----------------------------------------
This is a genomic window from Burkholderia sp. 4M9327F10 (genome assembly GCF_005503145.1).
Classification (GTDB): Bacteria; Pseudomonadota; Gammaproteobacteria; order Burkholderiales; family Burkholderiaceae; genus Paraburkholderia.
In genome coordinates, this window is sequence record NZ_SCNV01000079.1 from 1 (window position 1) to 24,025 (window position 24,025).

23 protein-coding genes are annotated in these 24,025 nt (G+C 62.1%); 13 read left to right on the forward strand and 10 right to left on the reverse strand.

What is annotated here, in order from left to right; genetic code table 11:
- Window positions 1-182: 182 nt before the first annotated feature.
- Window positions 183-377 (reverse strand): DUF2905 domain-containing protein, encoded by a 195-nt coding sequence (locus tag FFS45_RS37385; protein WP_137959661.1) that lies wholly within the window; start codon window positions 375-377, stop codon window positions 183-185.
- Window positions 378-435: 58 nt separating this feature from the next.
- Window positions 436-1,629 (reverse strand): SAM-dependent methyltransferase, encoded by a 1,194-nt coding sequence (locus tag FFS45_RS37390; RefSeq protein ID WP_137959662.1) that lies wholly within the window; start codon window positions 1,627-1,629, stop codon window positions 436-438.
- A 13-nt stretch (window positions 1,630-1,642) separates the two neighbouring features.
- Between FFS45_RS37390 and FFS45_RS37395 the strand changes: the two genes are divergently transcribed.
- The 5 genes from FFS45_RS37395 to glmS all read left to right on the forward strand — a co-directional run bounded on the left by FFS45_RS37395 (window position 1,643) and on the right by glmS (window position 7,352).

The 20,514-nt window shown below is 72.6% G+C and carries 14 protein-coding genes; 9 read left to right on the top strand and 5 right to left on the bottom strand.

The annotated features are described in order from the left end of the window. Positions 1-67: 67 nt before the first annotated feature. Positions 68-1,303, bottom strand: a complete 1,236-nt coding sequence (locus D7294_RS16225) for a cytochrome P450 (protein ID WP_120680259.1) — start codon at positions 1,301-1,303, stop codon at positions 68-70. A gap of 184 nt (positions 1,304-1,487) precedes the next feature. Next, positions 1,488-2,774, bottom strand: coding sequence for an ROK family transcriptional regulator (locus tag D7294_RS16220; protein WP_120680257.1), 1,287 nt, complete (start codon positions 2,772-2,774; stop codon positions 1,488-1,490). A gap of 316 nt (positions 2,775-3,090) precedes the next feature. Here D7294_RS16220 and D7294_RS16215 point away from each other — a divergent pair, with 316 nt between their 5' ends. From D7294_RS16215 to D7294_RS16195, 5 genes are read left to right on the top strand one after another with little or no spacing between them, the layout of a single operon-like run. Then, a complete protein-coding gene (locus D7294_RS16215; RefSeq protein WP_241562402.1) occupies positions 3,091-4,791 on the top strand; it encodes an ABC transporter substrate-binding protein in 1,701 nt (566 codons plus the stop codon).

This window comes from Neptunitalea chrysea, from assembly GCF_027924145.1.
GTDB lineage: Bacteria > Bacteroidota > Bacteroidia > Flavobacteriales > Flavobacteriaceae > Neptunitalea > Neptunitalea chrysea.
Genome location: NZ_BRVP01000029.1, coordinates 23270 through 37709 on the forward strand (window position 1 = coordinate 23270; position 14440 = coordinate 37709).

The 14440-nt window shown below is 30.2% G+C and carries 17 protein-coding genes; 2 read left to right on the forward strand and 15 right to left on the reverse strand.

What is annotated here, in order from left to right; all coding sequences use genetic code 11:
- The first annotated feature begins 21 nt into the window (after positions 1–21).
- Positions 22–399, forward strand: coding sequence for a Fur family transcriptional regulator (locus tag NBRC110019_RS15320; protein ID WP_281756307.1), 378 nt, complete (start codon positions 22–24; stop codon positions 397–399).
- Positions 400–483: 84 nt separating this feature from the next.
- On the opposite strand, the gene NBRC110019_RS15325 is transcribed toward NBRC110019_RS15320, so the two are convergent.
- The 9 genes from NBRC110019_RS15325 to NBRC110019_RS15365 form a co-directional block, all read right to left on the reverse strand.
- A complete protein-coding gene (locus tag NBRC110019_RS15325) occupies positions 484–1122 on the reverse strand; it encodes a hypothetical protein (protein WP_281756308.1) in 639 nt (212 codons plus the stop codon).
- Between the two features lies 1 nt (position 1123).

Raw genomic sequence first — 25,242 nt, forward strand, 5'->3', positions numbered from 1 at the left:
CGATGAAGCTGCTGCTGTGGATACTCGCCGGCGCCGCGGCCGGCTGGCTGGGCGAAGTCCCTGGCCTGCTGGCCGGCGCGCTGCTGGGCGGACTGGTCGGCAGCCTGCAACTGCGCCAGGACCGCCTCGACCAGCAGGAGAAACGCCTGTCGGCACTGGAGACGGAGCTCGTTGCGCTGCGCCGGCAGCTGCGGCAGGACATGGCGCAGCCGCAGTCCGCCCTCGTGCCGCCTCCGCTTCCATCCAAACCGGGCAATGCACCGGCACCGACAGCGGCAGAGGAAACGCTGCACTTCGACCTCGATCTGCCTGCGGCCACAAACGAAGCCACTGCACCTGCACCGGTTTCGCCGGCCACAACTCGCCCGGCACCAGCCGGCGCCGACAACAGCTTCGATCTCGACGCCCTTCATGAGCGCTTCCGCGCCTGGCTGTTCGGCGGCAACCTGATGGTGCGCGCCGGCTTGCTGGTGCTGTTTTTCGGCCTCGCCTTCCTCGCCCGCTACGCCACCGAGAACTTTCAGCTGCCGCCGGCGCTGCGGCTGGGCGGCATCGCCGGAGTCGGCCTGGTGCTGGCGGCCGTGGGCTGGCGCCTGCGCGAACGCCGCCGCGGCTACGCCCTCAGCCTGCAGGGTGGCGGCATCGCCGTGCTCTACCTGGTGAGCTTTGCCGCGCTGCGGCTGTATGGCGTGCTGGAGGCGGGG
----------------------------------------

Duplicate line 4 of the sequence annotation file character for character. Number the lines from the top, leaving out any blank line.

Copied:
23 protein-coding genes are annotated in these 24,025 nt (G+C 62.1%); 13 read left to right on the forward strand and 10 right to left on the reverse strand.